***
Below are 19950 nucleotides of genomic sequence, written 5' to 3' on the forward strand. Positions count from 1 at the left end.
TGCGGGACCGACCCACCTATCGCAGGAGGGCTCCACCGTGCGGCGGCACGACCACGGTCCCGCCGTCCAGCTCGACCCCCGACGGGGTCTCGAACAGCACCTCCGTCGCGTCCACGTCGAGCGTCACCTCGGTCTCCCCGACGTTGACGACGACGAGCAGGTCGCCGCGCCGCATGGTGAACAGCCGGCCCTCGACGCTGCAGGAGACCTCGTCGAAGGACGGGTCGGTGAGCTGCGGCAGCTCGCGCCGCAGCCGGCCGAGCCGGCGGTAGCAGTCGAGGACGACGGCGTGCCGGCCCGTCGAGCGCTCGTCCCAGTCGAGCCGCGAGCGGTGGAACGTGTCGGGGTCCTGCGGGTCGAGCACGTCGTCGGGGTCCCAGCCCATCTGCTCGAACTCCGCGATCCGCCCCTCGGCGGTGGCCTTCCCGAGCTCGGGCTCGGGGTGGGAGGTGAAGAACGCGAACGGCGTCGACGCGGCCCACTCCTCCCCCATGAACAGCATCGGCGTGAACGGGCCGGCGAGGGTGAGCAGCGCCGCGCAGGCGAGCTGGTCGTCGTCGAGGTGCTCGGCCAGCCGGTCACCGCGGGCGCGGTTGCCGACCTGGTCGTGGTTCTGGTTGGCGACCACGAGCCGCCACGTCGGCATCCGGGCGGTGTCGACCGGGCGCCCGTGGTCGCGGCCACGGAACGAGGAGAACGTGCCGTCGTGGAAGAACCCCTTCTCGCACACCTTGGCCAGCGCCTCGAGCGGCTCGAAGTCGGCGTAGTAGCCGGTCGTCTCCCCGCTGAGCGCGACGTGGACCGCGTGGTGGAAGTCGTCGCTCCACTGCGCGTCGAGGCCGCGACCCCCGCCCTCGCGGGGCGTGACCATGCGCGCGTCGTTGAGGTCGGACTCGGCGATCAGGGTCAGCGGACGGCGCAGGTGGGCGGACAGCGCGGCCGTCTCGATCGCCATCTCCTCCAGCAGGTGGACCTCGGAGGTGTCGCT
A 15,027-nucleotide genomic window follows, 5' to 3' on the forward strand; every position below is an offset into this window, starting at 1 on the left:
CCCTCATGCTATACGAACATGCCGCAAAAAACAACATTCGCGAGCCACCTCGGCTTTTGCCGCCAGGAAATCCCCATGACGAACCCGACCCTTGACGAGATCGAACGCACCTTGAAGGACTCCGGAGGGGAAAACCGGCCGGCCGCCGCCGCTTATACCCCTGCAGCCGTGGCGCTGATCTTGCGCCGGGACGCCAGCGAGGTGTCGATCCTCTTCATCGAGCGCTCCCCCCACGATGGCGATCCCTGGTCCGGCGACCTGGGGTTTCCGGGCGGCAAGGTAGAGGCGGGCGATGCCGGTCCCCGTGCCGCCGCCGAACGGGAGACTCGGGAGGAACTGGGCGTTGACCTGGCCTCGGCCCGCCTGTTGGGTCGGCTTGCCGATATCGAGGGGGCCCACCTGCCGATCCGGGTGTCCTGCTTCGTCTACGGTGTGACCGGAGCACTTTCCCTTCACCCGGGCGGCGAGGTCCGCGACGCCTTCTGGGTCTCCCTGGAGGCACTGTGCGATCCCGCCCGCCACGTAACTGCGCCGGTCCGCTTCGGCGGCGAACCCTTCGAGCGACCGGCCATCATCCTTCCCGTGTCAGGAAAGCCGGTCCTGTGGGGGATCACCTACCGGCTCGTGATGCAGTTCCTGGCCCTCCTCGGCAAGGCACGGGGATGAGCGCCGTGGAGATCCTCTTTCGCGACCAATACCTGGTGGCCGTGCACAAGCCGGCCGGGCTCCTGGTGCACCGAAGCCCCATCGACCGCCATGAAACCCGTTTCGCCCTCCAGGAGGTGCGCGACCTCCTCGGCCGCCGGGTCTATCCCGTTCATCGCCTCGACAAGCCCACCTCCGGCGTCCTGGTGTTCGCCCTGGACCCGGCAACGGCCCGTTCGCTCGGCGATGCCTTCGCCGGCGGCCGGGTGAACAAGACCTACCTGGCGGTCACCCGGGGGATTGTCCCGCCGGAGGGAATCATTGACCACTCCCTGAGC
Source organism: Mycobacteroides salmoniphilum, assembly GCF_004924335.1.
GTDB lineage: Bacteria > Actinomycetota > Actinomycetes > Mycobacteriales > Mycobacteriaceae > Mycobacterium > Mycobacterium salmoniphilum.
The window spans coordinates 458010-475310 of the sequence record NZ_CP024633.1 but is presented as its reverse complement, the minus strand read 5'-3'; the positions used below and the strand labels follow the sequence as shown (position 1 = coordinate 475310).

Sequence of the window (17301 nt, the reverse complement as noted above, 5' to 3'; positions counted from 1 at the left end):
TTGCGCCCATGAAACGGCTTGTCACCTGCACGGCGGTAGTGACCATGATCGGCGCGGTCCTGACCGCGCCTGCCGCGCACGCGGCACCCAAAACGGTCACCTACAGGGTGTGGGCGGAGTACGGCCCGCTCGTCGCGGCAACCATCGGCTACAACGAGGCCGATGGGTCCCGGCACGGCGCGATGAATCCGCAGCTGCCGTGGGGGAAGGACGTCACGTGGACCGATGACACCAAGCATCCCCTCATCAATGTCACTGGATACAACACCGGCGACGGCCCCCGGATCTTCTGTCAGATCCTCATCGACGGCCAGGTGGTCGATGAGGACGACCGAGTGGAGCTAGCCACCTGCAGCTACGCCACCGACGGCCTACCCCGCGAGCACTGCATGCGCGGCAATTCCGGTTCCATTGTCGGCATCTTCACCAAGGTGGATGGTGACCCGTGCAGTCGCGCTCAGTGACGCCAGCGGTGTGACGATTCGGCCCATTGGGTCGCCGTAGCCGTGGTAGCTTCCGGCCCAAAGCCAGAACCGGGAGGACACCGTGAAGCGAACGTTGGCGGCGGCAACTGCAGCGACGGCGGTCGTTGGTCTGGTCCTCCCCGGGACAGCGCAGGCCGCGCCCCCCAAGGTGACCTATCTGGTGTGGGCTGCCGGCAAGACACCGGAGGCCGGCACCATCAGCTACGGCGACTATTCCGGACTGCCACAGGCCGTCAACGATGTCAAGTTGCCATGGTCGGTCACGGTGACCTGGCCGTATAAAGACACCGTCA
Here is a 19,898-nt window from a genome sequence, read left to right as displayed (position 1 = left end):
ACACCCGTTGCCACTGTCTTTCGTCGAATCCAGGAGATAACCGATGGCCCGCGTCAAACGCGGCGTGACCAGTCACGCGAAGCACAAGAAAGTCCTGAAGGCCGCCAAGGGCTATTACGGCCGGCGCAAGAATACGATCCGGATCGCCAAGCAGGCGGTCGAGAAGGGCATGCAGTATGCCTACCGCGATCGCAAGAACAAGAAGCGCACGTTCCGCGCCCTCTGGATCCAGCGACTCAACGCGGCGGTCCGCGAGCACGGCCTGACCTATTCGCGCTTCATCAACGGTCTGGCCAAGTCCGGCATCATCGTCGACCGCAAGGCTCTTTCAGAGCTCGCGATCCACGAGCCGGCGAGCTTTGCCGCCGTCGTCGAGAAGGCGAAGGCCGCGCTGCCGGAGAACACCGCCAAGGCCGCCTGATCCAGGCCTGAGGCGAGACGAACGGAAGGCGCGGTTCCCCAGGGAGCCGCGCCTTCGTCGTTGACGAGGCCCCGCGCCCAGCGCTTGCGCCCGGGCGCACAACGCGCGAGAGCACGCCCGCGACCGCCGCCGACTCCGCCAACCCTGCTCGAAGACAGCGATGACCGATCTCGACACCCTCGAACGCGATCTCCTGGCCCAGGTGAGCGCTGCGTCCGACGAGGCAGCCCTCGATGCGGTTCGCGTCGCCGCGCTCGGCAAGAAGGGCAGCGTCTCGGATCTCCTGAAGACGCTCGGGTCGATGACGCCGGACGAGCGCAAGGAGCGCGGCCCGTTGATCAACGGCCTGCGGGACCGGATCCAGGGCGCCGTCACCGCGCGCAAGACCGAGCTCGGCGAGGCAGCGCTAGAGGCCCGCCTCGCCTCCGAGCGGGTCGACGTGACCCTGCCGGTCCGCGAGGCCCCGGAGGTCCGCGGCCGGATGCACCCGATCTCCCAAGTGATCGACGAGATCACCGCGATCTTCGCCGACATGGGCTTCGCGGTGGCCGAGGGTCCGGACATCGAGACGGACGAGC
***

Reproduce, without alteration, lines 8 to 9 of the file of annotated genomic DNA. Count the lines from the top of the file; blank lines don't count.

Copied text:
Sequence of the window (17301 nt, the reverse complement as noted above, 5' to 3'; positions counted from 1 at the left end):
TTGCGCCCATGAAACGGCTTGTCACCTGCACGGCGGTAGTGACCATGATCGGCGCGGTCCTGACCGCGCCTGCCGCGCACGCGGCACCCAAAACGGTCACCTACAGGGTGTGGGCGGAGTACGGCCCGCTCGTCGCGGCAACCATCGGCTACAACGAGGCCGATGGGTCCCGGCACGGCGCGATGAATCCGCAGCTGCCGTGGGGGAAGGACGTCACGTGGACCGATGACACCAAGCATCCCCTCATCAATGTCACTGGATACAACACCGGCGACGGCCCCCGGATCTTCTGTCAGATCCTCATCGACGGCCAGGTGGTCGATGAGGACGACCGAGTGGAGCTAGCCACCTGCAGCTACGCCACCGACGGCCTACCCCGCGAGCACTGCATGCGCGGCAATTCCGGTTCCATTGTCGGCATCTTCACCAAGGTGGATGGTGACCCGTGCAGTCGCGCTCAGTGACGCCAGCGGTGTGACGATTCGGCCCATTGGGTCGCCGTAGCCGTGGTAGCTTCCGGCCCAAAGCCAGAACCGGGAGGACACCGTGAAGCGAACGTTGGCGGCGGCAACTGCAGCGACGGCGGTCGTTGGTCTGGTCCTCCCCGGGACAGCGCAGGCCGCGCCCCCCAAGGTGACCTATCTGGTGTGGGCTGCCGGCAAGACACCGGAGGCCGGCACCATCAGCTACGGCGACTATTCCGGACTGCCACAGGCCGTCAACGATGTCAAGTTGCCATGGTCGGTCACGGTGACCTGGCCGTATAAAGACACCGTCA